Marijuana Linked to Psychotic Episodes, Vomiting

On Sunday NBC News published an article regarding the link between high-potency marijuana and psychotic episodes and vomiting.

Among other things, NBC’s report highlights:

  • An increase in the number of reports of marijuana users going to the ER due to psychotic episodes and vomiting.
  • 2019 study that found using marijuana with THC levels exceeding 10% increased the odds of a psychotic episode.
  • growing body of research that suggests marijuana can have damaging effects on adolescent brains.

It’s important to point out that most marijuana today qualifies as “high-potency.”

The average amount of THC in marijuana has risen significantly in recent years — especially as states have moved to legalize so-called “medical” and recreational marijuana.

Research like this is part of the reason medical experts have warned children and pregnant women about the dangers of using marijuana.

A recent study out of California found a link between heavy marijuana use during pregnancy and negative health outcomes among children.

Other researchers have found marijuana use fuels self-harm among young men.

And a study recently published in JAMA Pediatrics found that heavy cannabis use among adolescents and young adults with mood disorders is “associated with an elevated risk of self-harm, overall mortality, and death by unintentional overdose and homicide.”

The list goes on, but all of this underscores what we have said for years: Marijuana may be many things, but “harmless” simply is not one of them.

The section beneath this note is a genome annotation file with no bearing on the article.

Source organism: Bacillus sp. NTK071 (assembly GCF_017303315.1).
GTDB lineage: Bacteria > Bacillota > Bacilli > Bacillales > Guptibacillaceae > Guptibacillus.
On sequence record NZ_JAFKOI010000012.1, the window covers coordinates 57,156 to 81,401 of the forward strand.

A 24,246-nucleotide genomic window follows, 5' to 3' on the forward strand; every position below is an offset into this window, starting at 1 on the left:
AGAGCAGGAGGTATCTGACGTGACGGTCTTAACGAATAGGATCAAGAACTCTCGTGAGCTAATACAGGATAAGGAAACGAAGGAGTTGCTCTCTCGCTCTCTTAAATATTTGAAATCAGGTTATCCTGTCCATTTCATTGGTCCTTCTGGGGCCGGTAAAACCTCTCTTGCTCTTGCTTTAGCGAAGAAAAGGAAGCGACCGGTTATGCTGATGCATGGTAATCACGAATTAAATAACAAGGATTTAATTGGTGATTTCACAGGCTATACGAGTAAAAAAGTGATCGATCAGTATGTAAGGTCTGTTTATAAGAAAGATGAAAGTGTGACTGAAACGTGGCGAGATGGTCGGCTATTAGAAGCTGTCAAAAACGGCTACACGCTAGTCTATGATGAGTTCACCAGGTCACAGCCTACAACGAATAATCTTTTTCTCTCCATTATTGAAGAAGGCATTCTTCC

More Evidence Marijuana Use During Pregnancy May Harm Newborns

A recent study out of California found a link between heavy marijuana use during pregnancy and negative health outcomes among children.

Researchers found infants were 35% more likely to die within a year of birth if the mother used marijuana heavily; the study also found that infants were more likely to be born preterm, have a low birth weight, and be small for their gestational age.

According to the National Institute on Drug Abuse, recent studies have shown marijuana use during pregnancy is rising, with some expectant mothers reportedly using it to relieve nausea and vomiting.

In 2019 the U.S. Surgeon General issued an advisory warning women not to use marijuana during pregnancy.

That same year the Arkansas Department of Health issued an advisory on marijuana as well.

Among other things, the Arkansas Department of Health’s advisory noted, “Marijuana is particularly harmful to a developing child. Smoking marijuana during pregnancy is associated with being born at low birth weight, a risk factor for death in the child’s first year of life.”

This latest research seems to confirm that marijuana is dangerous to children.

All of this underscores what we have said for years: Marijuana may be many things, but “harmless” simply is not one of them.